The system of Fig. 7 not only achieves substantialreductions in required channel capacity, it also achieves sub stantial reductions in apparent picture degradation by virtue of the finer division of the frequency band. At the same time, efficiency and simplicity are obtained by the technique of splitting the frequency band so as to make each of the upper frequency bands occupy one octave each. 7 y

it is to be understood that the various embodiments described in the foregoing are illustrative of the application of the principles of the invention. Numerous other arrangements may be devised by those skilled in the art without departing. from the'spirit and scope of the invention as set forth in the appended claims.

7 Whatis claimed is: 7 1

l. A system for the transmission of communication signals occupying a band of frequencies requiring a large. transmission channel capacity, said system cgmprisingat the transmitting terminal means for extracting frgm the; original signal to be transmitted a first signal occupying a. band of frequencies, means supplied with said first s ignal for crispening said first signal, means SUPPllQCl' WiiiIt the original signal and'the output of the crispening means for providing a modified signal, means for sampling and quantizing said modified signal, means for encoding said;

quantized samples, and means supplied with said first signal and said encoded quantized samples for trans mitting said encoded quantized samples and said first sig nal1to a receiving terminal. H

2. A system for thetrans mission of communication si nals occupying a band of frequencies requiring a large,

said quantized samples, means supplied with said encoded quantized samples and said first signal for transmitting said samples and said first signal to a receiving terminal," means at the receiving terminal for reconstituting the;

total communication signal comprising means for decoding said coded'quantized samples, means supplied with said first signal for crispening said first signal, adding means supplied with the decoded quantized samples and the output of the crispening means forproviding a' reconstituted.

communication signal;

3. A system for the transmission of cornunication signals occupying a band of frequencies requiring alarg e transmission channel capacity, said system comprising at;

th e tr ansmiting terminal means for estracting from the original signal to be transmitted a first signal occupying a band of frequencies, means supplied with said first Signal for crispening said first signal, means supplied with the original signal and the output of the crispening means for providing a modified signal, said modified signal occupying a band of frequencies, means for shifting the frequency band of said modified signal, means for sampling and quantizing said modified signal, means for encoding said quantized samples, and means supplied with said encoded quantized samples and said first signal for transmitting said encoded quantized samples and said first signal to a receiving terminal.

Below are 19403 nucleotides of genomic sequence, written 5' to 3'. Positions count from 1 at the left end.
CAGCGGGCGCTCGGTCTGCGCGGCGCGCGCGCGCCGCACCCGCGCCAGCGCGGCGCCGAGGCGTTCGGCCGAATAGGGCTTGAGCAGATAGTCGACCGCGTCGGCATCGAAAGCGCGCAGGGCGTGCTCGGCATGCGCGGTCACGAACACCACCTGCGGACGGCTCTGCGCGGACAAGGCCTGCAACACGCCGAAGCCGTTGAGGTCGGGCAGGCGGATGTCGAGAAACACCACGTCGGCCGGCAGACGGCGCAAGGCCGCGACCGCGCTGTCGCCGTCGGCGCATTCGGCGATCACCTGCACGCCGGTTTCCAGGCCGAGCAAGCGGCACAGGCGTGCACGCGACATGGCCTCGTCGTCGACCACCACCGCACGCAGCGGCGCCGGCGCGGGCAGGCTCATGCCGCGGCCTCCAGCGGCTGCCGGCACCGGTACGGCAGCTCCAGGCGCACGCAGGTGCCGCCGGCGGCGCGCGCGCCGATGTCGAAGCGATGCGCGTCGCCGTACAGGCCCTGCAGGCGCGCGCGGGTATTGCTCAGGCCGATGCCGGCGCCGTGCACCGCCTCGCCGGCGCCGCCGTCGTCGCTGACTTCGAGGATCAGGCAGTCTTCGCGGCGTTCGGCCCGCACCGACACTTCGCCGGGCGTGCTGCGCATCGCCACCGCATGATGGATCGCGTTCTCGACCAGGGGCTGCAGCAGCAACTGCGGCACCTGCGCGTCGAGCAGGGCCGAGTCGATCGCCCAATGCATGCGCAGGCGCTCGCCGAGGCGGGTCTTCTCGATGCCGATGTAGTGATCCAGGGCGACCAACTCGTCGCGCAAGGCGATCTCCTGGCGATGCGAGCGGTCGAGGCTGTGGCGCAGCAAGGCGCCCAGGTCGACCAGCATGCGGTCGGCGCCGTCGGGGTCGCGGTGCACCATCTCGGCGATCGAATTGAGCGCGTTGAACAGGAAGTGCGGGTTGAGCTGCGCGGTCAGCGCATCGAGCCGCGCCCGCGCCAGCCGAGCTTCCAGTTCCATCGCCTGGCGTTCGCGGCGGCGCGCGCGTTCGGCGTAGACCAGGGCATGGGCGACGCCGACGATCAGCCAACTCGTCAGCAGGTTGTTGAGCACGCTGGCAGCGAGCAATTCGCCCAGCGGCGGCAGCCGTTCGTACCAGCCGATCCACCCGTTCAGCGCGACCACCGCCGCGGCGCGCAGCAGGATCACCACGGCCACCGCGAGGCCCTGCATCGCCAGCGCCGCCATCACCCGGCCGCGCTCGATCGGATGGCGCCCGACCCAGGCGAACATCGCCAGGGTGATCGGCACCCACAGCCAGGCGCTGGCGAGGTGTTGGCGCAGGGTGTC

4. A system for the transmission of communication signals occupying a band of frequencies requiring a large transmission channel capacity, said system comprising at the transmitting terminal means for reducing the required channel capacity of a signal to be transmitted, said means comprising means for extracting from the original signal to be transmitted a first signal occupying a band of frequencies, means supplied with said first signal for crispening said first signal, means supplied with the original signal and the output of the crispeningmeans for providing a modified signal, means for sampling and quantizing said modified signal, means for encoding said quantized samples, means supplied with said encoded quantized samples and said first signal for transmitting said samples and said first signal to a receiving terminal, means at the receiving terminal for reconstituting the total communication signal comprising means for decoding said coded quantized samples, means for shifting the frequency band of the decoded quantized samples in a direction opposite to and an amount equal to that by which the modified signal was shifted at the transmitter, means supplied with said first signal for crispening said first signal, means supplied with the decoded quantized samples and the output of the crispening means for providing a reconstituted corn munication signal.

5. In a system for the transmission of communication signals occupying a band of frequencies requiring a large transmission channel capacity, means for reducing the channel capacity requirements of said system comprising means at the transmitter for dividing the signal to be transmitted into a plurality of signals each occupying a difierent frequency band, means for subtracting a portion of the high frequency components from at least one of said signals to obtain a modified signal, means for sampling said modified signal, means for quantizing the samples, and means for encoding successive quantized samples to produce a plurality of pulses indicative of said modified signal, said pulses having a reduced channel capacity requirement.